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B.C.'s new lieutenant-governor brings rancher's perspective

11/02/2012 04:47 EDT | Updated 01/02/2013 05:12 EST
British Columbia rancher Judith Guichon has officially been sworn in as the province's 29th lieutenant-governor, saying she plans to bring a rural perspective to the position.

At the legislature in Victoria on Friday she told an assembly of dignitaries, including Premier Christy Clark and federal Heritage Minister James Moore, that she believes a healthy society relies on the health of its soil, and she'll make sure beef is served as a main course at Government House.

Guichon, who operates a ranch in the Nicola Valley and is a former president of the B.C. Cattleman's Association, says she there is much B.C. can learn by going back to the basics.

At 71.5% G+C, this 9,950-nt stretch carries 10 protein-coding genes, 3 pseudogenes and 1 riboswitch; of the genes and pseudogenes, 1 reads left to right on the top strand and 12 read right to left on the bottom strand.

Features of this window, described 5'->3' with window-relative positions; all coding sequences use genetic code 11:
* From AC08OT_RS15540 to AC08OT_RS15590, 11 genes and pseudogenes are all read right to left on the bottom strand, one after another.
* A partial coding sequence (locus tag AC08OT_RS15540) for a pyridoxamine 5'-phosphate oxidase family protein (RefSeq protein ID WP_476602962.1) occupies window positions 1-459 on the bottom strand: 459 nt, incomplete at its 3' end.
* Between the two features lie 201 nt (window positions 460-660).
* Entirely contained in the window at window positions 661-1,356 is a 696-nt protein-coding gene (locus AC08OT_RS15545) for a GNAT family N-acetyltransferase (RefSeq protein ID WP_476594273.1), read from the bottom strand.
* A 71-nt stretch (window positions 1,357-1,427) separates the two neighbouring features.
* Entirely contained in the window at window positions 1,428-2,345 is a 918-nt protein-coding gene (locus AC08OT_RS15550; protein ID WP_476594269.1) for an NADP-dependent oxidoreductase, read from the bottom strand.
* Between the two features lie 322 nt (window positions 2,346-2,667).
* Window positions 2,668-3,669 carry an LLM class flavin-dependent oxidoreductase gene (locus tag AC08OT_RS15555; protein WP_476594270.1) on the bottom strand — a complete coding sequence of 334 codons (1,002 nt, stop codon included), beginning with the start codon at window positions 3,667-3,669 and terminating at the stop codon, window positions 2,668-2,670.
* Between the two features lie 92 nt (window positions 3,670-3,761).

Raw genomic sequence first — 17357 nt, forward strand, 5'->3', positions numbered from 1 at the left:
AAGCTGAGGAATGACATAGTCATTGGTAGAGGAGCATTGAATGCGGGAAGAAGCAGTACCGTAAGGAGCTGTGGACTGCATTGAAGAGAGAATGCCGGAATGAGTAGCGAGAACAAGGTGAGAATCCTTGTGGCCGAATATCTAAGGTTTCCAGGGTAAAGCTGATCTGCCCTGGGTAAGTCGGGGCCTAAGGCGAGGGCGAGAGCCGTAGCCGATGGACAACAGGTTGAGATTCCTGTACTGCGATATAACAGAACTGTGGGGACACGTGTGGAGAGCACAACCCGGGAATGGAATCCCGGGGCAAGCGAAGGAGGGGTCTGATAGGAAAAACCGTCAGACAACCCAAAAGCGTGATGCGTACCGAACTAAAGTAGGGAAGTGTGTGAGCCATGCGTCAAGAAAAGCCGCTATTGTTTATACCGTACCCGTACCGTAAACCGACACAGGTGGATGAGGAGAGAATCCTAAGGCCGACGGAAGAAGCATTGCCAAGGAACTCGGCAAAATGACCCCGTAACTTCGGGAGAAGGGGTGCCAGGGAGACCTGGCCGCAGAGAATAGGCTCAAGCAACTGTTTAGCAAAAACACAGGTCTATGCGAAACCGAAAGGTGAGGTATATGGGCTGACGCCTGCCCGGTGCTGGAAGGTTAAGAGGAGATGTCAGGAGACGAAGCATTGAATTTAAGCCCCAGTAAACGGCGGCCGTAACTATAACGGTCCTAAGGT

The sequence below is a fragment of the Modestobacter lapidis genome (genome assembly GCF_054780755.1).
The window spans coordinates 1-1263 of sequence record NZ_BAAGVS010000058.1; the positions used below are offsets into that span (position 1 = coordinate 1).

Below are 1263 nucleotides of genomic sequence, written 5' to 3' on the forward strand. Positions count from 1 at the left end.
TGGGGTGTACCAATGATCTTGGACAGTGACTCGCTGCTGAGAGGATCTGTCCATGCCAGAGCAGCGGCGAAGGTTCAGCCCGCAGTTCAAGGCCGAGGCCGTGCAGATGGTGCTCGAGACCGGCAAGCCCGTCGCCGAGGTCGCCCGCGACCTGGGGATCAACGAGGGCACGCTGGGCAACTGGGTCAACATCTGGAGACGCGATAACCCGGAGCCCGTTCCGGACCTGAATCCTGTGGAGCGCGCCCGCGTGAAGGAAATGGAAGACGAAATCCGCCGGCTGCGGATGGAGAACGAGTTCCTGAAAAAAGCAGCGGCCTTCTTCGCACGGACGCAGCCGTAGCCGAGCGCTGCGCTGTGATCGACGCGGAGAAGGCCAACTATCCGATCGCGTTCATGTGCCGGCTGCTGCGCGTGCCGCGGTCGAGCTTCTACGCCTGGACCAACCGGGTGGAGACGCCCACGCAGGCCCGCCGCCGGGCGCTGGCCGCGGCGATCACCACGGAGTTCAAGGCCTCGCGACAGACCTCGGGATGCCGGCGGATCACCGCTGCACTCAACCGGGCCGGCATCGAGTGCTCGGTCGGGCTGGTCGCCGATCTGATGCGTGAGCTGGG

"As generations become further removed from an agrarian lifestyle, and as we lose community, I fear that civil society becomes less civil. It is at our peril that the great cities of the world forget that civilization relies on the health of the soils upon which it rests."

She says many of B.C.'s ranchers trace their arrival in the province back to the Cariboo gold rush, but ended up staying because of the grasslands.

"Our children need to understand the great resources we have under our feet and the important of protecting them so that we can continue to value the beauty that is British Columbia and so that we can protect our value for future generations."

Guichon was appointed by Prime Minister Stephen Harper and takes over for Steven Point who served as Lieutenant Governor for the past five years.

The role is mostly ceremonial, but Guichon will have several important powers, including giving royal assent to any new legislation.

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